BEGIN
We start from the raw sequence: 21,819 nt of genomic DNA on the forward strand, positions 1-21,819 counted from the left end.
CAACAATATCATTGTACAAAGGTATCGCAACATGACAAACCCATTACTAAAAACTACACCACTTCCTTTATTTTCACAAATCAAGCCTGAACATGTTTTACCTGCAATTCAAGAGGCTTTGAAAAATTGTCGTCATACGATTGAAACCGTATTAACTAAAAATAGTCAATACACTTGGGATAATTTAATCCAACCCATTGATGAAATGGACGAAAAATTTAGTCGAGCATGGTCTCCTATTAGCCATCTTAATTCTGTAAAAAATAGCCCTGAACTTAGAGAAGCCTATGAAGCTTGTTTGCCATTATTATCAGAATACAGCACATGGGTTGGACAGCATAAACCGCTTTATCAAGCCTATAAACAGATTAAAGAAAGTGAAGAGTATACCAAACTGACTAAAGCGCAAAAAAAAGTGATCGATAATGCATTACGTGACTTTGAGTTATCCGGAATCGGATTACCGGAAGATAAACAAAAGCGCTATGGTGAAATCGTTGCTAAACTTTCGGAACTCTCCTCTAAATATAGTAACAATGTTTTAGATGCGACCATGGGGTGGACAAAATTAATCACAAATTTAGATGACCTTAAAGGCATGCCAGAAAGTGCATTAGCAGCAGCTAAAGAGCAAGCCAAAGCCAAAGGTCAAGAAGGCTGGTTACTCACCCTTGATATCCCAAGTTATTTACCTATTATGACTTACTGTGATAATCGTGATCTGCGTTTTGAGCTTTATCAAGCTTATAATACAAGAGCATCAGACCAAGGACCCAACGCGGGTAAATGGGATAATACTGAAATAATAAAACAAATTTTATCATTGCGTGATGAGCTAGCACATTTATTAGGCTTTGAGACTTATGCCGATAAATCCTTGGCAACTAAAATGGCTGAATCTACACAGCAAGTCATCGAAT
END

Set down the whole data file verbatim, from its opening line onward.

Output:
We start from the raw sequence: 21,819 nt of genomic DNA on the forward strand, positions 1-21,819 counted from the left end.
CAACAATATCATTGTACAAAGGTATCGCAACATGACAAACCCATTACTAAAAACTACACCACTTCCTTTATTTTCACAAATCAAGCCTGAACATGTTTTACCTGCAATTCAAGAGGCTTTGAAAAATTGTCGTCATACGATTGAAACCGTATTAACTAAAAATAGTCAATACACTTGGGATAATTTAATCCAACCCATTGATGAAATGGACGAAAAATTTAGTCGAGCATGGTCTCCTATTAGCCATCTTAATTCTGTAAAAAATAGCCCTGAACTTAGAGAAGCCTATGAAGCTTGTTTGCCATTATTATCAGAATACAGCACATGGGTTGGACAGCATAAACCGCTTTATCAAGCCTATAAACAGATTAAAGAAAGTGAAGAGTATACCAAACTGACTAAAGCGCAAAAAAAAGTGATCGATAATGCATTACGTGACTTTGAGTTATCCGGAATCGGATTACCGGAAGATAAACAAAAGCGCTATGGTGAAATCGTTGCTAAACTTTCGGAACTCTCCTCTAAATATAGTAACAATGTTTTAGATGCGACCATGGGGTGGACAAAATTAATCACAAATTTAGATGACCTTAAAGGCATGCCAGAAAGTGCATTAGCAGCAGCTAAAGAGCAAGCCAAAGCCAAAGGTCAAGAAGGCTGGTTACTCACCCTTGATATCCCAAGTTATTTACCTATTATGACTTACTGTGATAATCGTGATCTGCGTTTTGAGCTTTATCAAGCTTATAATACAAGAGCATCAGACCAAGGACCCAACGCGGGTAAATGGGATAATACTGAAATAATAAAACAAATTTTATCATTGCGTGATGAGCTAGCACATTTATTAGGCTTTGAGACTTATGCCGATAAATCCTTGGCAACTAAAATGGCTGAATCTACACAGCAAGTCATCGAAT